The range of rich snippets are vast, and there are many different types available. Below, are a few examples of rich snippets that life science companies can get.

Featured snippet:

life science featured snippet
featured snippet for “what is pcr used for”

 

Event Rich Snippet:

example of event rich snippet
example of event rich snippet

 

FAQ Rich Snippet

FAQ rich snippet example
Rich snippet including FAQs

 

Implementing structured data can be tricky, and it is crucial that you implement it correctly.

Luckily, Google provides a free structured data testing tool to help you test your own website implementation as well as check out what your competitors are doing on this front.

Off Page SEO

Whilst on page SEO was all about changes you could make on your own website, off page SEO refers to everything that you can do outside your own website to impact your rankings within search engines.

Generally speaking, off-page SEO is about improving your trust and reliability to both search engines and search engine users.

Backlinks

Backlinks are the links from external websites that link to your website.

Many ‘experts’ put a high emphasis on backlinks; the idea being, that backlinks act as the digital marketing equivalent of a citation, indicating to search engines that your content is credible and trustworthy.

Like any scientific citation, it is all about quality over quantity. Having high-quality backlinks from reputable and relevant external sites should be prioritised over anything else.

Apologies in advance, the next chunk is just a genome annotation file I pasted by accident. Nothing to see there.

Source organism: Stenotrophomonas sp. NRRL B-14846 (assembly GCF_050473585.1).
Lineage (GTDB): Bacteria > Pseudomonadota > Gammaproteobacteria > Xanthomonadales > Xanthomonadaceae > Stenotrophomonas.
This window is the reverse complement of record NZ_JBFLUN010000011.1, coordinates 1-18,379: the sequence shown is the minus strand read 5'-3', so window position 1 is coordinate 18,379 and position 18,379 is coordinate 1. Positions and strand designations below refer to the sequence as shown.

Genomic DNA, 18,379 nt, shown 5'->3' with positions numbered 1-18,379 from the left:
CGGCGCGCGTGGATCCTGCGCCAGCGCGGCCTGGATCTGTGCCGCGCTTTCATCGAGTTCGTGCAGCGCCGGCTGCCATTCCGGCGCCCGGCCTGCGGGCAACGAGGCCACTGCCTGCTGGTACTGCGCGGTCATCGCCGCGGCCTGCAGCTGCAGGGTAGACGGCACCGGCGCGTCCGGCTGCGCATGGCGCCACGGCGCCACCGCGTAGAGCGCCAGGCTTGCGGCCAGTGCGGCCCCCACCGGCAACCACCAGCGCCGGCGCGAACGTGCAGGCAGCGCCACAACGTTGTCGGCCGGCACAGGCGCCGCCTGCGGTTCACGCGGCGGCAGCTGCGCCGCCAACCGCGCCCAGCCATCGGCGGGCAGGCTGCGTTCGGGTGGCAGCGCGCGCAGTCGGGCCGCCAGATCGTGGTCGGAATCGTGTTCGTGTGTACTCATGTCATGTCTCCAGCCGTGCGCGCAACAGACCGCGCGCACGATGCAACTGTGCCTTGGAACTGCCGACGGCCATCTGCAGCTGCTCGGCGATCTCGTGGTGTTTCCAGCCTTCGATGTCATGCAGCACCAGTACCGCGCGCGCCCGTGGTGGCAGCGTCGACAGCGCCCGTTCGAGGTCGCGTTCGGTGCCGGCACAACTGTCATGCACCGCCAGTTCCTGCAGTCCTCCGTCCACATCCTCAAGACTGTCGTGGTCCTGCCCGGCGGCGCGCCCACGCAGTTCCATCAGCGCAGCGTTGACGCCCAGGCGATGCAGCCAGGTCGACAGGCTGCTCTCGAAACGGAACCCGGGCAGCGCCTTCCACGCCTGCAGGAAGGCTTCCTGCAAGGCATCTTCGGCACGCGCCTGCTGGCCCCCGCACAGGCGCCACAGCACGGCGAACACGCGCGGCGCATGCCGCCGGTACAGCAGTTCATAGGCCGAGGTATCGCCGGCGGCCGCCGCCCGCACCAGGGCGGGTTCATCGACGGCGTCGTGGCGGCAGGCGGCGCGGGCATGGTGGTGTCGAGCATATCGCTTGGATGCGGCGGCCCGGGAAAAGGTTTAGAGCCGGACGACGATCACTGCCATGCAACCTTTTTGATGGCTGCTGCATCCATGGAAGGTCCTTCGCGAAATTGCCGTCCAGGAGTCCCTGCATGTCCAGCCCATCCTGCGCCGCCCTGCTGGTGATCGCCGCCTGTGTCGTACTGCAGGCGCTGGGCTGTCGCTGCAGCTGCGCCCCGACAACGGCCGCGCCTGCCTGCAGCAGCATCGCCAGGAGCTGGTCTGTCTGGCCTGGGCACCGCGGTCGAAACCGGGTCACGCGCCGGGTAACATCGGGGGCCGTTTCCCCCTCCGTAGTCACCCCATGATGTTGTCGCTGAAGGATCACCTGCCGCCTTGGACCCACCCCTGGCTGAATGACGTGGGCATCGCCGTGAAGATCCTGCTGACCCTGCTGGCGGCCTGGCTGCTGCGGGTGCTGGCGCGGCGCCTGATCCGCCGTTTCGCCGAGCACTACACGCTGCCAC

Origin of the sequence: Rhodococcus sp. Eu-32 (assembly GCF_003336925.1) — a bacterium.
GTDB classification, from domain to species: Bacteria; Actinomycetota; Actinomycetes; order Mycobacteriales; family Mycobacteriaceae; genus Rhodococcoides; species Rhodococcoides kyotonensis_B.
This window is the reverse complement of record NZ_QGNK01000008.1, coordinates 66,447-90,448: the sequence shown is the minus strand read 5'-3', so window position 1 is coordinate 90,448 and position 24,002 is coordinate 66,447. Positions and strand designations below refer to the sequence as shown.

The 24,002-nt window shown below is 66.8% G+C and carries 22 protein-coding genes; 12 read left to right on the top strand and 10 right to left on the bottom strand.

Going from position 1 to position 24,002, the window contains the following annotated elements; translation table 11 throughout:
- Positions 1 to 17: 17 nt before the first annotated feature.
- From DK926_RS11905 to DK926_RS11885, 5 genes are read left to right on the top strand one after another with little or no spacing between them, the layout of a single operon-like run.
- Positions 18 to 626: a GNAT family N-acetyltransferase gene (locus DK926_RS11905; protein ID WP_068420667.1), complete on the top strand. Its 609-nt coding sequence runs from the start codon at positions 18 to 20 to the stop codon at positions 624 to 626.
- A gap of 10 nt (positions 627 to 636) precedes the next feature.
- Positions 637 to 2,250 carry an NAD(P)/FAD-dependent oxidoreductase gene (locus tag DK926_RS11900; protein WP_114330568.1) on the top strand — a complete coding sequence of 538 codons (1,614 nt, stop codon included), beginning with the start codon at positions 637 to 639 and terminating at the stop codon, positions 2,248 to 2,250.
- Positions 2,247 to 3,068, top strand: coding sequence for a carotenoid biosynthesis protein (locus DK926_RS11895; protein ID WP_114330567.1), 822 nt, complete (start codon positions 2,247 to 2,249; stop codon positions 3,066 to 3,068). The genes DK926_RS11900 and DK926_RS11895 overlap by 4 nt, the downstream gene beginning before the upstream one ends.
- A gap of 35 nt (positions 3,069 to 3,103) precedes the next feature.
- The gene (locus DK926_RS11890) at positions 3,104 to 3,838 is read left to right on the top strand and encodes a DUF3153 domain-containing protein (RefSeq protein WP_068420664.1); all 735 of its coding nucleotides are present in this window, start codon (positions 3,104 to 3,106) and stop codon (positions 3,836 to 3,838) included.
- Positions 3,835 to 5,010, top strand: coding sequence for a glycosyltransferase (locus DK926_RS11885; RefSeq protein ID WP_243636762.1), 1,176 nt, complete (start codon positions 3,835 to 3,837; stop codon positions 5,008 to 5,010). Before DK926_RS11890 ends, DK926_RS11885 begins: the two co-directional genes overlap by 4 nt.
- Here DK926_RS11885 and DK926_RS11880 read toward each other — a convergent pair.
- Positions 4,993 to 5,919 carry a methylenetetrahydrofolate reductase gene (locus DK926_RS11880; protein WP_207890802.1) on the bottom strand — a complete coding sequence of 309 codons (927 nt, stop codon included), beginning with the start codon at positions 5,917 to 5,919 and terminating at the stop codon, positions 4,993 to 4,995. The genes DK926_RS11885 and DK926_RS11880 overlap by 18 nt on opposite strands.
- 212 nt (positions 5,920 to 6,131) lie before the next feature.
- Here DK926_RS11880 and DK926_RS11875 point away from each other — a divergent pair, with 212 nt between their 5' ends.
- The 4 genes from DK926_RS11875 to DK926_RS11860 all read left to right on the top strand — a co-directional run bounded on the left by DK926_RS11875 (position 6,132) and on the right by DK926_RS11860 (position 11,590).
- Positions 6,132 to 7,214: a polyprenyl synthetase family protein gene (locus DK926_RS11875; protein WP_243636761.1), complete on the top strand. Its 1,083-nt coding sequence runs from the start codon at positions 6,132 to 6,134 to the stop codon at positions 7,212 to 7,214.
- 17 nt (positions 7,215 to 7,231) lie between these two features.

Building backlinks is not necessarily easy, but there are many tactics that you can use to help building them.

There is no ‘perfect’ amount of backlink, but they should be continually built as your website grows.

Social Media

Being present and relevant on social media shouldn’t be a surprise inclusion for you.

Social media helps you to build an external audience which you can use to share you website externally with, but it also helps act as indicators to search engines that you exist elsewhere.

You should choose the right social media sites carefully; make sure you post content where your potential audience is present and relevant. You are better doing one or two social media sites well rather than doing many badly.

Content Creation

Without content, your website is almost worthless.

Content is what makes your search engines rank your website in the position it deserves. It is also crucial for engaging and converting your website visitors once they have found you.

Different pages across your website should have suitable content to match what visitors want and expect to see.